U.S. court rules residency requirements for pistol buys is unconstitutional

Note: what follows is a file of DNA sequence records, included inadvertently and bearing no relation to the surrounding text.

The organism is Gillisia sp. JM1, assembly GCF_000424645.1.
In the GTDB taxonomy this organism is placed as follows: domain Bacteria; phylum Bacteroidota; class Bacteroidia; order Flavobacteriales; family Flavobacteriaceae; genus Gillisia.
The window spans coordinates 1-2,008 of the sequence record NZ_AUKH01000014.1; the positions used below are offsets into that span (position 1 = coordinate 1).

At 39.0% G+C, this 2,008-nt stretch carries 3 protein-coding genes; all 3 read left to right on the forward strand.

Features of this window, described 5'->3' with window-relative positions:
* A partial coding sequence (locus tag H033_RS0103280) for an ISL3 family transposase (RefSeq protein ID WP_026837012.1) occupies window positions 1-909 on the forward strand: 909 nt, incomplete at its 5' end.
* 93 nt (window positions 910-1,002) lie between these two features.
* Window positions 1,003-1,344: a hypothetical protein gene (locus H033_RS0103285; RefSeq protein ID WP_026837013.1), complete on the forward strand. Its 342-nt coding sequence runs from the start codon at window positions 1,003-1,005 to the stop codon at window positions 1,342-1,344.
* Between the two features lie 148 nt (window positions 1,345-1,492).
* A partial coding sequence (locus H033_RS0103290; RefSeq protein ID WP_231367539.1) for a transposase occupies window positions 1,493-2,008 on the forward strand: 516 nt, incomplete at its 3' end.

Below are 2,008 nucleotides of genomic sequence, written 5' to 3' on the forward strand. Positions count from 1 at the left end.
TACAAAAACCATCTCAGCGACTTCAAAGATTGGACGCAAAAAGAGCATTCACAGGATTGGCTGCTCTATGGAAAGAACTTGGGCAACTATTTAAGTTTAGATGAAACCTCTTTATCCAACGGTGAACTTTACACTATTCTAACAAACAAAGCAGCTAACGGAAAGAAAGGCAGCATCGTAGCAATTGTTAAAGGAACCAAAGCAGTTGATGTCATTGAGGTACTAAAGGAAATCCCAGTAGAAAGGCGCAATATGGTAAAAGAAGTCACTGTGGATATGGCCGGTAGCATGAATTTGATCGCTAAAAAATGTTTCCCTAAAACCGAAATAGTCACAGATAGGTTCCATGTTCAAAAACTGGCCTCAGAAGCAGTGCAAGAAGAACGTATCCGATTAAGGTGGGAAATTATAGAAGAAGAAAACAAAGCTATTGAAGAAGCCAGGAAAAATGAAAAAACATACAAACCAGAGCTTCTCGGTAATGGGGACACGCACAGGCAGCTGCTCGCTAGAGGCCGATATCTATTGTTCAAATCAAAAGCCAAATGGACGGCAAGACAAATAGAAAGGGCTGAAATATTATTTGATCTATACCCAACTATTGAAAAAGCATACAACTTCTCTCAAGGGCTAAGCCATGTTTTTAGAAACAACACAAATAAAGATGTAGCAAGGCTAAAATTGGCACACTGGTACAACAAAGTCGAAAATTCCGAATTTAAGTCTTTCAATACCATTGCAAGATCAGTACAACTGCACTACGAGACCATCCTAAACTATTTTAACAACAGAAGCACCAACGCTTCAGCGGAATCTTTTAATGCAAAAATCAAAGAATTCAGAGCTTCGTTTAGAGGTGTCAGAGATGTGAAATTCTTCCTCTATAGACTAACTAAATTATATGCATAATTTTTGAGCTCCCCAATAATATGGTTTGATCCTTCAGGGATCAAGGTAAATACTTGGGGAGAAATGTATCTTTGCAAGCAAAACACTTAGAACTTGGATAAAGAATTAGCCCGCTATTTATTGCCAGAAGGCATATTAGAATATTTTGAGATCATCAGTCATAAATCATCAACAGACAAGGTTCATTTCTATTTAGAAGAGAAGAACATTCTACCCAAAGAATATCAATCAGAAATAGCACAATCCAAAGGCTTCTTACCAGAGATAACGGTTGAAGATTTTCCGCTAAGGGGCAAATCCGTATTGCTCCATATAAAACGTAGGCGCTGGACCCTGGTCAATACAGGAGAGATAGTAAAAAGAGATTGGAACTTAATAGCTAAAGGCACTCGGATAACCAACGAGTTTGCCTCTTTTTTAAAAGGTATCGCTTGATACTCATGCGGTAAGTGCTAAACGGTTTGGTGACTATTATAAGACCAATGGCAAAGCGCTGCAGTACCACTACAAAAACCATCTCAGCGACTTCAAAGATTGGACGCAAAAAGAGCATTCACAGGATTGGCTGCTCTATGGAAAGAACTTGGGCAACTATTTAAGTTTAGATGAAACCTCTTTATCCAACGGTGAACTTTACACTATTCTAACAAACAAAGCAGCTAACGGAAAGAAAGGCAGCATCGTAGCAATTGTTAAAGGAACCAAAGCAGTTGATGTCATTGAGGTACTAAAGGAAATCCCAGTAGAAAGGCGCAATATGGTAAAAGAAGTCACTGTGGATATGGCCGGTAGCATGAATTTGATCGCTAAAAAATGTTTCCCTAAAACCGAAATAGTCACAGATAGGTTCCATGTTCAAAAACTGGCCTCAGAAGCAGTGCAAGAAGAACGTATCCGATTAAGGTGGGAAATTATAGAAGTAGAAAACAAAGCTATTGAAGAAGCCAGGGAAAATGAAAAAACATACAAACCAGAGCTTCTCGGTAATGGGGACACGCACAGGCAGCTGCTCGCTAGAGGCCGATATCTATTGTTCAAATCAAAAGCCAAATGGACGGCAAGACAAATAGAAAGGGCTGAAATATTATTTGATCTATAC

Mance v. Holder Civil Action No. 4:14-cv-539-O Fed. Dist. Ct. A federal district court in Texas overturned a 1968 gun law prohibiting the sale of handguns to out-of-state residents, granting those who live in Washington, D.C., the ability to travel to an out-of-state gun store, buy a handgun and bring it home without a middleman.2ndAmendment The ruling takes aim at the federal Gun Control Act of 1968, which prohibited handgun sales to out-of-state residents and was defended by Attorney General Eric H. Holder Jr., who argued that the law doesn’t violate the Second Amendment. Proponents of lifting the ban said the 1968 law had become dated given technological advances in instant background checks, which are performed every time a gun is purchased from a federally licensed firearm dealer. It also prohibited a robust national handgun market from developing, as rifles and shotguns can be purchased regardless of state residency, but handguns are not. Judge Reed O'Connor said the law had to survive the highest level of scrutiny and ruled that it plainly did not. He granted the gun vendors’ request for a summary judgment striking down the law. “Based on the foregoing, the Court concludes that Defendants have not shown that the federal interstate handgun transfer ban is narrowly tailored to be the least restrictive means of achieving the Government’s goals under current law. The federal interstate handgun transfer ban is therefore unconstitutional on its face,” he wrote. The decision can be appealed to the 5th U.S. Circuit Court of Appeals in New Orleans, and Justice may ask for a stayBut if it stands, the Texas court’s ruling would allow a pistol to be purchased from an out-of-state buyer if that handgun is legal in the buyer’s state of residency. For D.C. residents, the ruling has particular importance because for the first time they will be able to make handgun purchases in neighboring Virginia or Maryland and bring the guns home. Before the ruling, because the District has no gun stores, D.C. residents had to go through middlemen who purchased the firearms on their behalf, then resold them with a surcharge. “This is a tremendous victory for the civil rights of Washington, D.C., residents and Americans in general — the court recognized there’s no need to destroy the national market for handguns,” said Alan Gura, who argued the case for the plaintiffs and is a founding partner at Gura & Possessky Pllc, in the District. “District residents are free to purchase handguns so long as they comply with D.C. law and have those handguns properly registered.” Read more: http://www.washingtontimes.com/news/2015/feb/11/federal-court-rules-residency-requirements-pistol-/#ixzz3ReZd8oD2  Follow us: @washtimes on Twitter   Read more "U.S. court rules residency requirements for pistol buys is unconstitutional"